Aug 2, 2006

Watching two different wars

Think the US news media's coverage of the Lebanon war is biased against Israel? Apparently, it's even worse in the UK.
British journalism generally celebrates eyewitness accounts with a consistency in emotional tone that discourages cool asides to discuss mitigating circumstances; US television reporting out of Lebanon, by contrast, has occasionally been in danger of becoming all context, focusing on Hizbullah tactics to the exclusion of the humanitarian tragedy. Fox News, in particular, has sought to bolster Israeli public relations. An anchor at one point asked Ehud Barak what he would like the world to know about Hizbullah and Hamas.


The difference between British and US polls on the current conflict are striking. Just over a fifth of Britons polled pre-Qana, compared with nearly half of the Americans questioned at about the same time, said they thought the Israeli use of force was proportionate; and another 9% of American respondents thought the Israelis were not being tough enough.

Some of that extraordinary divide must be attributable to the very different realities on British and American television screens.

One reporter guilty of providing context is Anderson Cooper. I've never even seen the show, but a friend emailed me about last night's episode, a transcript of which is available here. Cooper takes great pains to examine the extreme anti-Semitism that undergirds Hezbollah's ideology.
COOPER: Well, of course, it is Hezbollah which has ruled south Lebanon, controlled that region, not the Lebanese government over the last several years.

My next guest, Jeffrey Goldberg, a writer for "The New Yorker," visited south Lebanon and got some extensive tours by Hezbollah of the areas under their control and of their television station.

He joins me now.

Jeffrey, thanks very much for being with us. You know, I reread your article from several years ago about south Lebanon. It is just a fascinating look at life under Hezbollah, and of the inner workings and the message of Hezbollah.

I think what's been lost in a lot of this coverage is just how anti-Semitic Hezbollah is in the rhetoric.

JEFFREY GOLDBERG, "THE NEW YORKER": Yes, it's absolutely fascinating, Anderson. The anti-Semitism -- there's two things that are fascinating, rather. One is how embedded in the core of Hezbollah ideology, anti-Semitism is. And I don't mean anti-Israel thinking or anti-Zionism. I mean frank anti-Semitism.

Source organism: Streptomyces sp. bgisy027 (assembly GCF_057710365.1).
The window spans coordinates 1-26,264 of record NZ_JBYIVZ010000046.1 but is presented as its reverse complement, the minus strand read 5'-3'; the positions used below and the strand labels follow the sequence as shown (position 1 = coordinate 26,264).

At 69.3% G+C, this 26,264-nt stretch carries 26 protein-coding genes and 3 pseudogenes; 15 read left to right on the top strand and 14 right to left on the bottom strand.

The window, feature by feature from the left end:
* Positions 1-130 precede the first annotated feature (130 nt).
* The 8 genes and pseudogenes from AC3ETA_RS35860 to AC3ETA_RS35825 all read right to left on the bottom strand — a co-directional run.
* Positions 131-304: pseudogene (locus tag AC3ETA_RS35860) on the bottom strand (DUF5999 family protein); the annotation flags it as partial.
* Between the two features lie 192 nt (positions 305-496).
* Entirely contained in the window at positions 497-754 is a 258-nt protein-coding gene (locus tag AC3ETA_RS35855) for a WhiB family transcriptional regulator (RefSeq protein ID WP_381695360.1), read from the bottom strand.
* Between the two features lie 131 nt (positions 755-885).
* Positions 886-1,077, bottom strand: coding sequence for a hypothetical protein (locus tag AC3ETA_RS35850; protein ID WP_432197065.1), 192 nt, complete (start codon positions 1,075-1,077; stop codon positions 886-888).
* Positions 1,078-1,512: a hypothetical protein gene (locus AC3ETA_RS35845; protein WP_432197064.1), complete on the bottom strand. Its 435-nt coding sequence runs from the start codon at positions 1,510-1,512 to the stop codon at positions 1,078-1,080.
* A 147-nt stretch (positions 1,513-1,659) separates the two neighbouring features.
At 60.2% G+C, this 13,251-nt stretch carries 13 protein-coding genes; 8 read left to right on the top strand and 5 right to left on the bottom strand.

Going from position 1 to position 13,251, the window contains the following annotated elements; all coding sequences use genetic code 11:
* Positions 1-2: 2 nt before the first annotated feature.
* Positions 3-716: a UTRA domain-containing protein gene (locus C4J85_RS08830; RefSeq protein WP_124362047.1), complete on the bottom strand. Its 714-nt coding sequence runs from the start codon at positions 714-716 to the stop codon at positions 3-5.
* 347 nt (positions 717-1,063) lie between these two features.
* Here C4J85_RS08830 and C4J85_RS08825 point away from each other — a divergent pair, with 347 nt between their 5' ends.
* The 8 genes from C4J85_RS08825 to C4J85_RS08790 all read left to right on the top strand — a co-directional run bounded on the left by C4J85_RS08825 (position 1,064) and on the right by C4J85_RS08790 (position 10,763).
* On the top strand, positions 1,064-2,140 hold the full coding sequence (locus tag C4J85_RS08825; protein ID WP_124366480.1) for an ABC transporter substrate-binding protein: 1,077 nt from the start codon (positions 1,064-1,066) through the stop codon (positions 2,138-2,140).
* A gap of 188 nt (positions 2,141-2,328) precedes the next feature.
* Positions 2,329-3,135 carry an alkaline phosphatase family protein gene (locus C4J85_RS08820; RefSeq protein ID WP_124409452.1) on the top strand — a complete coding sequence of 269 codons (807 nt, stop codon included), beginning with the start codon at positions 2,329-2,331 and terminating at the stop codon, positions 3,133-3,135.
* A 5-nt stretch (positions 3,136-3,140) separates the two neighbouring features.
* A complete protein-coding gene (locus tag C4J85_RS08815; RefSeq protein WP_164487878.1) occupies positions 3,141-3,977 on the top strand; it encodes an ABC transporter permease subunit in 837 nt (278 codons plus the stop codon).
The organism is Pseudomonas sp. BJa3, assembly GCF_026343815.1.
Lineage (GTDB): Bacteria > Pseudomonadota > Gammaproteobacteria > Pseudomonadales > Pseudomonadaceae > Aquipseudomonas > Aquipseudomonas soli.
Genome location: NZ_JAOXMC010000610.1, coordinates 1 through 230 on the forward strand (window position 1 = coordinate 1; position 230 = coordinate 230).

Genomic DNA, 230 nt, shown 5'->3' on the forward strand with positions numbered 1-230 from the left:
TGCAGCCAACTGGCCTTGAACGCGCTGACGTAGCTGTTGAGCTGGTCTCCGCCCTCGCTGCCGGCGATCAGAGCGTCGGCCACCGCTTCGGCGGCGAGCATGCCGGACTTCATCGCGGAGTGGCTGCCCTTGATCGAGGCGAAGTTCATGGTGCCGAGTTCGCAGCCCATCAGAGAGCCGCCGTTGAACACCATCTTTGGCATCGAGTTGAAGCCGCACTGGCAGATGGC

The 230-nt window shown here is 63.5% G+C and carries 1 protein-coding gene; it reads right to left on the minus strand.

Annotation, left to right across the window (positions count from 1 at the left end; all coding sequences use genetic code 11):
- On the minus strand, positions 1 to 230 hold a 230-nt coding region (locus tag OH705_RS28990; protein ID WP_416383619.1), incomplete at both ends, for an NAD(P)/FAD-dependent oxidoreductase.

The other thing that's so interesting about it is how blunt they are and how frank they are about their anti-Semitism. They don't hide it. They don't try to mask it in any way. They state very openly to you when you ask their exact feelings about Jews, which are quite extreme.

COOPER: It's interesting because I talked to a representative news editor from al-Manar TV, and I asked him, you know, does Hezbollah still want to destroy the state of Israel? And I know Larry King has asked him that same question, and he rarely -- he basically doesn't answer that question. He sort of seems to avoid it. Which is so at odds because I mean Nasrallah himself is very point blank and matter of fact and open about his hatred of Jews.

GOLDBERG: Well, you know, al-Manar is an interesting place. They are slightly more schooled in let's say obfuscation or public relations. The leadership -- I mean, one of the things about Nasrallah that's so interesting is how straightforward he is. And you see that in all of his statements on Israel. And even his statements on America. There's no attempt to soften the language.

And the other thing about it that's so shocking, I think, when you first hear it -- is I always notice this -- and one of the first things I noticed, was the use of epidemiological metaphors to describe the role of Jews in the world. Not just Israel, but Jews. Talking about Jews as a cancer, talking about Jews as a parasite on society. And they generally are very forward about this.

ADDED: Not all US media outlets are wallowing in context.

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